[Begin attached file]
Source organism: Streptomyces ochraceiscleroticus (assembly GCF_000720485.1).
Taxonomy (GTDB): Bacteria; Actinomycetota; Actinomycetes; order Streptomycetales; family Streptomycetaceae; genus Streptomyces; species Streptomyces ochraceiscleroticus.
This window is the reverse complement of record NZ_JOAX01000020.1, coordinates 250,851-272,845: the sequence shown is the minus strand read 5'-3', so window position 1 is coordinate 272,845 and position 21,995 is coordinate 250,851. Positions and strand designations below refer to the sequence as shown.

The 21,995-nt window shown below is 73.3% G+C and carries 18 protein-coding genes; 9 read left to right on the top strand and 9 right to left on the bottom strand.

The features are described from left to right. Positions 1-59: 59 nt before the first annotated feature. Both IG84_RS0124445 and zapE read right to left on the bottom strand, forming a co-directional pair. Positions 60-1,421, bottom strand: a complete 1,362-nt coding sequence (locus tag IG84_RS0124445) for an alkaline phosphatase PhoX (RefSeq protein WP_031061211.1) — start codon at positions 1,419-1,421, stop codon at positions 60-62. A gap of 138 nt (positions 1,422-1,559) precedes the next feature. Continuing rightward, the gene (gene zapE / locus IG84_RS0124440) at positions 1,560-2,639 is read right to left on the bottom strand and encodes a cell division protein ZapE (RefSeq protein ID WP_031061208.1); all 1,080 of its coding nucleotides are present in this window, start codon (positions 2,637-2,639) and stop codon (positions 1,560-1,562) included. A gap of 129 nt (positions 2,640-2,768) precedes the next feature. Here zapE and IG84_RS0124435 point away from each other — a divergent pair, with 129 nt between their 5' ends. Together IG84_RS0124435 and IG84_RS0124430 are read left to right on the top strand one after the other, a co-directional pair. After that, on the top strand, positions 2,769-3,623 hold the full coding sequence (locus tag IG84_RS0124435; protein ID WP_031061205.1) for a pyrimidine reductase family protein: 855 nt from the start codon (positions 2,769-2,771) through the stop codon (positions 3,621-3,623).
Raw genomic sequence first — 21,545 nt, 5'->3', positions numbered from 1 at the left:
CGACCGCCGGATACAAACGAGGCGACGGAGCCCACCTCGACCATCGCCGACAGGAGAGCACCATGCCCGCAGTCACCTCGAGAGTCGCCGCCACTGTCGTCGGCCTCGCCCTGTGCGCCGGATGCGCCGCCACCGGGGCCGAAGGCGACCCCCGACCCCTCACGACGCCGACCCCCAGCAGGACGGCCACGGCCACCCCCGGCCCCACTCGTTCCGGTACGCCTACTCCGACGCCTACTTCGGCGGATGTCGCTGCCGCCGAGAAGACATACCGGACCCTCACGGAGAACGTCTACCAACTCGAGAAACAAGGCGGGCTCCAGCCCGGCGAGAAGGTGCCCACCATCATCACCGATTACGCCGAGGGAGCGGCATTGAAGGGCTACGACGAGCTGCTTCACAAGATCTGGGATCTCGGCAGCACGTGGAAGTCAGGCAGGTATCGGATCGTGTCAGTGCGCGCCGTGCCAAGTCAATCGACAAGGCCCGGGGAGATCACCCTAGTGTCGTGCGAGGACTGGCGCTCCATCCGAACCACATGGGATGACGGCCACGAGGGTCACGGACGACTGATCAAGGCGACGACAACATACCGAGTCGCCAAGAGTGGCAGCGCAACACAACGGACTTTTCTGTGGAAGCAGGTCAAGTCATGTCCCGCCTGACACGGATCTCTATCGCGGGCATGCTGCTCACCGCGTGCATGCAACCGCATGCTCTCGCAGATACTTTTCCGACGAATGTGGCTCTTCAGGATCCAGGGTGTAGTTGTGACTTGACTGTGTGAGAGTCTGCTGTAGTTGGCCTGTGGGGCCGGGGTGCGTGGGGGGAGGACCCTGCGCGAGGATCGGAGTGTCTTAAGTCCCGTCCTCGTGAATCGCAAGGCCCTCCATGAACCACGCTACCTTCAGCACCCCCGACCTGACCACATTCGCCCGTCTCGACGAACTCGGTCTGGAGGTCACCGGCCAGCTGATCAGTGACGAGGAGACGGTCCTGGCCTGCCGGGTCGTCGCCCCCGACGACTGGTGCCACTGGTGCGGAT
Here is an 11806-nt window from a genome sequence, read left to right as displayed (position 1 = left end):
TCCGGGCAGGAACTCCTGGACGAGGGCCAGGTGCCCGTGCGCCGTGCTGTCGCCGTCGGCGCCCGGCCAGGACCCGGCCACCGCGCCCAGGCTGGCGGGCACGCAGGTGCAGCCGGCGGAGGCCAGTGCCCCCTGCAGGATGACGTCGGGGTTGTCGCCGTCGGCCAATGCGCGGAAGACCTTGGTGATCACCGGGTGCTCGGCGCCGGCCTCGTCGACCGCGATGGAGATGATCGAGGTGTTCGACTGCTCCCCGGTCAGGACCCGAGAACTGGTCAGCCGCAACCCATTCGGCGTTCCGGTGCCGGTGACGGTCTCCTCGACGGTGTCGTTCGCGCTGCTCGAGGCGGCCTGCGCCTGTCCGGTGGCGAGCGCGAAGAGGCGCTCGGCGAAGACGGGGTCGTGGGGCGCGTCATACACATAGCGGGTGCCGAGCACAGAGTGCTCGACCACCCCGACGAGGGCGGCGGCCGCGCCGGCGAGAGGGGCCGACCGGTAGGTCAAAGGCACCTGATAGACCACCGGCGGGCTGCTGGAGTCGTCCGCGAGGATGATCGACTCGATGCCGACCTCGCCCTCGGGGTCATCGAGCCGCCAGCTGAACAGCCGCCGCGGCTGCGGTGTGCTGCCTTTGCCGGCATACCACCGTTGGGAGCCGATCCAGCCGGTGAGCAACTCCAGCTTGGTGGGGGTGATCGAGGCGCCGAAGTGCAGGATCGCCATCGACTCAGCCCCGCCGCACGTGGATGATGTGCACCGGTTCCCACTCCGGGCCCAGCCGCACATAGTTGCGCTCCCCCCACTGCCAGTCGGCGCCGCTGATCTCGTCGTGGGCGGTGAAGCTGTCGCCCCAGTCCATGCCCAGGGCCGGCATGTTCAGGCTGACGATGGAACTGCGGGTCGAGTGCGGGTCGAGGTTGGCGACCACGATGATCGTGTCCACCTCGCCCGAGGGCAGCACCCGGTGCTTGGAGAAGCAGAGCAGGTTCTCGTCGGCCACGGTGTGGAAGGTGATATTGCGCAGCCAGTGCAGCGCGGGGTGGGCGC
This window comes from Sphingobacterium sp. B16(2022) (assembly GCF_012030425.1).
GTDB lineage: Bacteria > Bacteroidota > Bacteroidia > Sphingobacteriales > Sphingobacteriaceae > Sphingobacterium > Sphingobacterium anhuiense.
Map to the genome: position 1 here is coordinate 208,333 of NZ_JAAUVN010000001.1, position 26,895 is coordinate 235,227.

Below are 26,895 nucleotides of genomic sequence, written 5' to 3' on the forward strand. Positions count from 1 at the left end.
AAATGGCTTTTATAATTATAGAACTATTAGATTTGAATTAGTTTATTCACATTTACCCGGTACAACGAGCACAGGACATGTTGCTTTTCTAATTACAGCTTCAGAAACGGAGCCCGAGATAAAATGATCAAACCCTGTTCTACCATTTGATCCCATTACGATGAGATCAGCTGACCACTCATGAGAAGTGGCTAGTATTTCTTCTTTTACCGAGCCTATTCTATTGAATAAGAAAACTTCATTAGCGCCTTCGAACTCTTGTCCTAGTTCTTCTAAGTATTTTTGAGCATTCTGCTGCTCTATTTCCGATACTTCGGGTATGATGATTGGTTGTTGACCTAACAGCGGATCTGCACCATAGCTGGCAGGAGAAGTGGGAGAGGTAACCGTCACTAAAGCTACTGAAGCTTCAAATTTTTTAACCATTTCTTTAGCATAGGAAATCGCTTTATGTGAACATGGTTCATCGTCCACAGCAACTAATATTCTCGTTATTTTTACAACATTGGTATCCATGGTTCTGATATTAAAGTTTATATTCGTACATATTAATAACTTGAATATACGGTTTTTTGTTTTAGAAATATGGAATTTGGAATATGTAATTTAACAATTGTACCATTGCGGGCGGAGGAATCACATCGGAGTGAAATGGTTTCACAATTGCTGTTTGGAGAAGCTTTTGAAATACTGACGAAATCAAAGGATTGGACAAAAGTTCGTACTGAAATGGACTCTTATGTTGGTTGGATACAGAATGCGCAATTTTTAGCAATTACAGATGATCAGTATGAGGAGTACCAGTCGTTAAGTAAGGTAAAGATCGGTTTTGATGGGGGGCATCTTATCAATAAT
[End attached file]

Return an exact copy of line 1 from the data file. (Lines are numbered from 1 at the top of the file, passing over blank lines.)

Source organism: Streptomyces ochraceiscleroticus (assembly GCF_000720485.1).